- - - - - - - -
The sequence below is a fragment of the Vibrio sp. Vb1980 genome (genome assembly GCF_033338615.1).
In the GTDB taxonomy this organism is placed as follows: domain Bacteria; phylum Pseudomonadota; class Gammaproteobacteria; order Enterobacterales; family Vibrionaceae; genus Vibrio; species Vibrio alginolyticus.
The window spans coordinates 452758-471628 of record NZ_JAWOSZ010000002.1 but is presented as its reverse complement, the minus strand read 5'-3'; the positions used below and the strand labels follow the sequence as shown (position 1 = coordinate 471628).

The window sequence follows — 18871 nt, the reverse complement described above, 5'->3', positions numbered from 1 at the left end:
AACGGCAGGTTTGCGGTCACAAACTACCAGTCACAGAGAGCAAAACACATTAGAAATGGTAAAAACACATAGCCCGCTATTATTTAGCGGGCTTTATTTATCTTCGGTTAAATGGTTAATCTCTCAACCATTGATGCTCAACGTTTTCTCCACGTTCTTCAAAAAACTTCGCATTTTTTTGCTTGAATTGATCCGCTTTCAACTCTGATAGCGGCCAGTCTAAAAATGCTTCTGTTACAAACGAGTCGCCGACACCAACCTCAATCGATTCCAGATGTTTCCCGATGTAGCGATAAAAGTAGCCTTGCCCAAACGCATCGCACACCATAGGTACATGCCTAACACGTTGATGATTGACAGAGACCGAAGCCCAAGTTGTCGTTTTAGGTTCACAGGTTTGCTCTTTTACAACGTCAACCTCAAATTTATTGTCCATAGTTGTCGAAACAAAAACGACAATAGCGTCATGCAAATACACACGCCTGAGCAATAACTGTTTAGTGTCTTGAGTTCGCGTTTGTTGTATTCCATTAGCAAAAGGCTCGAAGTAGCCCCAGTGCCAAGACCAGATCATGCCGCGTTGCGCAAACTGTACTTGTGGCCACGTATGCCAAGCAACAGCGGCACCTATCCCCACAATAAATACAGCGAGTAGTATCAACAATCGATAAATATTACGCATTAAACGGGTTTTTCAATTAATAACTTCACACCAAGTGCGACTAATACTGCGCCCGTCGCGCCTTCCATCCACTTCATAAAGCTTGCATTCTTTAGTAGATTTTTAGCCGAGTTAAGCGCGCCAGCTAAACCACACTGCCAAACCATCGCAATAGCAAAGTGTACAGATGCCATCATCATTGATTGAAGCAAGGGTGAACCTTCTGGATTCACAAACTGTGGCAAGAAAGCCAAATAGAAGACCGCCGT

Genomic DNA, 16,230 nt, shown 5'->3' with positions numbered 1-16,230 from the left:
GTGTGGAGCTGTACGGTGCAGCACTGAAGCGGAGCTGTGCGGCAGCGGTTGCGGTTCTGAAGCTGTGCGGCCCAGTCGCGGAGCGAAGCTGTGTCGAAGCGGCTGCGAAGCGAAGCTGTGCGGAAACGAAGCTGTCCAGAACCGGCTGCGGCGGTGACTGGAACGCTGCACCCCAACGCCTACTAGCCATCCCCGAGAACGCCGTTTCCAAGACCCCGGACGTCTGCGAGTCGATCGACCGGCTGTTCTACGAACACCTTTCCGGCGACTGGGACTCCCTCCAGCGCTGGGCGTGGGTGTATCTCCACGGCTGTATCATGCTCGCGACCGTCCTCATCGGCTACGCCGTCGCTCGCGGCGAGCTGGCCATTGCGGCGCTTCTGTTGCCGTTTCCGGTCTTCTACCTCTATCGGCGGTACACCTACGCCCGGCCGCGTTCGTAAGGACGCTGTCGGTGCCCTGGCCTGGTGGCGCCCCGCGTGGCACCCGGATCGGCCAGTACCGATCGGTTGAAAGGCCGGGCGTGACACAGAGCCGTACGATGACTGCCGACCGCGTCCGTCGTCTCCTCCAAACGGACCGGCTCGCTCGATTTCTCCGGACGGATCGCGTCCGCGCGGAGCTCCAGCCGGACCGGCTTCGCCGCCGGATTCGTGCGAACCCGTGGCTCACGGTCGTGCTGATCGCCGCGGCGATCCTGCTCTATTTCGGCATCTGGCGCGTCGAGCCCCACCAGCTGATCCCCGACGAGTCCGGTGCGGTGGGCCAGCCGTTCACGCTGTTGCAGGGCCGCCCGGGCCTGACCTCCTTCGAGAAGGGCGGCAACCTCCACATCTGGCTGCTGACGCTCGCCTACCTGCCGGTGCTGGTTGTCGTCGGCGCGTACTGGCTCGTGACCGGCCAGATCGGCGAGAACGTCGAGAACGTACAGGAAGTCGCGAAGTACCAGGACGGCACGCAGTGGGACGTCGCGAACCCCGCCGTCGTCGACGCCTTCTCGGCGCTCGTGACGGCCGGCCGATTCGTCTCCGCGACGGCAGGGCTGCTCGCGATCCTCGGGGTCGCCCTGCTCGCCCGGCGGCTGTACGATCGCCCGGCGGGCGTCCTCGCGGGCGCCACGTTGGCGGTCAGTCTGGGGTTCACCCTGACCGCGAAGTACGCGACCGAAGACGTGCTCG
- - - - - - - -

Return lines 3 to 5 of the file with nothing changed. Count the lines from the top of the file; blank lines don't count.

The window spans coordinates 452758-471628 of record NZ_JAWOSZ010000002.1 but is presented as its reverse complement, the minus strand read 5'-3'; the positions used below and the strand labels follow the sequence as shown (position 1 = coordinate 471628).

The window sequence follows — 18871 nt, the reverse complement described above, 5'->3', positions numbered from 1 at the left end:
AACGGCAGGTTTGCGGTCACAAACTACCAGTCACAGAGAGCAAAACACATTAGAAATGGTAAAAACACATAGCCCGCTATTATTTAGCGGGCTTTATTTATCTTCGGTTAAATGGTTAATCTCTCAACCATTGATGCTCAACGTTTTCTCCACGTTCTTCAAAAAACTTCGCATTTTTTTGCTTGAATTGATCCGCTTTCAACTCTGATAGCGGCCAGTCTAAAAATGCTTCTGTTACAAACGAGTCGCCGACACCAACCTCAATCGATTCCAGATGTTTCCCGATGTAGCGATAAAAGTAGCCTTGCCCAAACGCATCGCACACCATAGGTACATGCCTAACACGTTGATGATTGACAGAGACCGAAGCCCAAGTTGTCGTTTTAGGTTCACAGGTTTGCTCTTTTACAACGTCAACCTCAAATTTATTGTCCATAGTTGTCGAAACAAAAACGACAATAGCGTCATGCAAATACACACGCCTGAGCAATAACTGTTTAGTGTCTTGAGTTCGCGTTTGTTGTATTCCATTAGCAAAAGGCTCGAAGTAGCCCCAGTGCCAAGACCAGATCATGCCGCGTTGCGCAAACTGTACTTGTGGCCACGTATGCCAAGCAACAGCGGCACCTATCCCCACAATAAATACAGCGAGTAGTATCAACAATCGATAAATATTACGCATTAAACGGGTTTTTCAATTAATAACTTCACACCAAGTGCGACTAATACTGCGCCCGTCGCGCCTTCCATCCACTTCATAAAGCTTGCATTCTTTAGTAGATTTTTAGCCGAGTTAAGCGCGCCAGCTAAACCACACTGCCAAACCATCGCAATAGCAAAGTGTACAGATGCCATCATCATTGATTGAAGCAAGGGTGAACCTTCTGGATTCACAAACTGTGGCAAGAAAGCCAAATAGAAGACCGCCGT